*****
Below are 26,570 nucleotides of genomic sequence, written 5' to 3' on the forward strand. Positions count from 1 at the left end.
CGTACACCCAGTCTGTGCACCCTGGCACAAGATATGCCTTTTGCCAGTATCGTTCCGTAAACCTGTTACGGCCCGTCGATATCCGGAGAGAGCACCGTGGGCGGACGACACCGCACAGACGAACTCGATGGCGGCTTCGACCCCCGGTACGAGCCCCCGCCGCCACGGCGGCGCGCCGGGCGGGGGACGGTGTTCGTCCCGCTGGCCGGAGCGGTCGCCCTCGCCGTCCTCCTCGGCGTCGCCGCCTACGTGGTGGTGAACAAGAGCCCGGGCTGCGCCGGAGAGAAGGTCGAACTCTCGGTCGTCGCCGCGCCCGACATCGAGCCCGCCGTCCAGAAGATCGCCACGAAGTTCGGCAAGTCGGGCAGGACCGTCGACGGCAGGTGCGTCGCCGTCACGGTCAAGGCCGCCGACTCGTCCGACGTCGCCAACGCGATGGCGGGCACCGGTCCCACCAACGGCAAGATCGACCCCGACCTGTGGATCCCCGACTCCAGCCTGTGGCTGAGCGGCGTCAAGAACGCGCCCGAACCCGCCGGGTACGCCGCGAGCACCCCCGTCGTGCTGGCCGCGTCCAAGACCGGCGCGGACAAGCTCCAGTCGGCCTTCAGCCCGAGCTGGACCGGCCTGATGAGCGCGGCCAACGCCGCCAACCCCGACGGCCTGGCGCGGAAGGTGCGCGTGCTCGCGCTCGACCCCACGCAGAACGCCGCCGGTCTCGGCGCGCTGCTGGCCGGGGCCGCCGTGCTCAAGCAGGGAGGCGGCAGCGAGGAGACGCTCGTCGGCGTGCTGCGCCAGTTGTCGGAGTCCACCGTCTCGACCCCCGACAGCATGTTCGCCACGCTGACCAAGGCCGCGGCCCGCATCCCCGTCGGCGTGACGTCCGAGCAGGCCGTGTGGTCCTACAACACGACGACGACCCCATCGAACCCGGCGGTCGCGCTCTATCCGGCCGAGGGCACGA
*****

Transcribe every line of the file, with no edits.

Below are 26,570 nucleotides of genomic sequence, written 5' to 3' on the forward strand. Positions count from 1 at the left end.
CGTACACCCAGTCTGTGCACCCTGGCACAAGATATGCCTTTTGCCAGTATCGTTCCGTAAACCTGTTACGGCCCGTCGATATCCGGAGAGAGCACCGTGGGCGGACGACACCGCACAGACGAACTCGATGGCGGCTTCGACCCCCGGTACGAGCCCCCGCCGCCACGGCGGCGCGCCGGGCGGGGGACGGTGTTCGTCCCGCTGGCCGGAGCGGTCGCCCTCGCCGTCCTCCTCGGCGTCGCCGCCTACGTGGTGGTGAACAAGAGCCCGGGCTGCGCCGGAGAGAAGGTCGAACTCTCGGTCGTCGCCGCGCCCGACATCGAGCCCGCCGTCCAGAAGATCGCCACGAAGTTCGGCAAGTCGGGCAGGACCGTCGACGGCAGGTGCGTCGCCGTCACGGTCAAGGCCGCCGACTCGTCCGACGTCGCCAACGCGATGGCGGGCACCGGTCCCACCAACGGCAAGATCGACCCCGACCTGTGGATCCCCGACTCCAGCCTGTGGCTGAGCGGCGTCAAGAACGCGCCCGAACCCGCCGGGTACGCCGCGAGCACCCCCGTCGTGCTGGCCGCGTCCAAGACCGGCGCGGACAAGCTCCAGTCGGCCTTCAGCCCGAGCTGGACCGGCCTGATGAGCGCGGCCAACGCCGCCAACCCCGACGGCCTGGCGCGGAAGGTGCGCGTGCTCGCGCTCGACCCCACGCAGAACGCCGCCGGTCTCGGCGCGCTGCTGGCCGGGGCCGCCGTGCTCAAGCAGGGAGGCGGCAGCGAGGAGACGCTCGTCGGCGTGCTGCGCCAGTTGTCGGAGTCCACCGTCTCGACCCCCGACAGCATGTTCGCCACGCTGACCAAGGCCGCGGCCCGCATCCCCGTCGGCGTGACGTCCGAGCAGGCCGTGTGGTCCTACAACACGACGACGACCCCATCGAACCCGGCGGTCGCGCTCTATCCGGCCGAGGGCACGA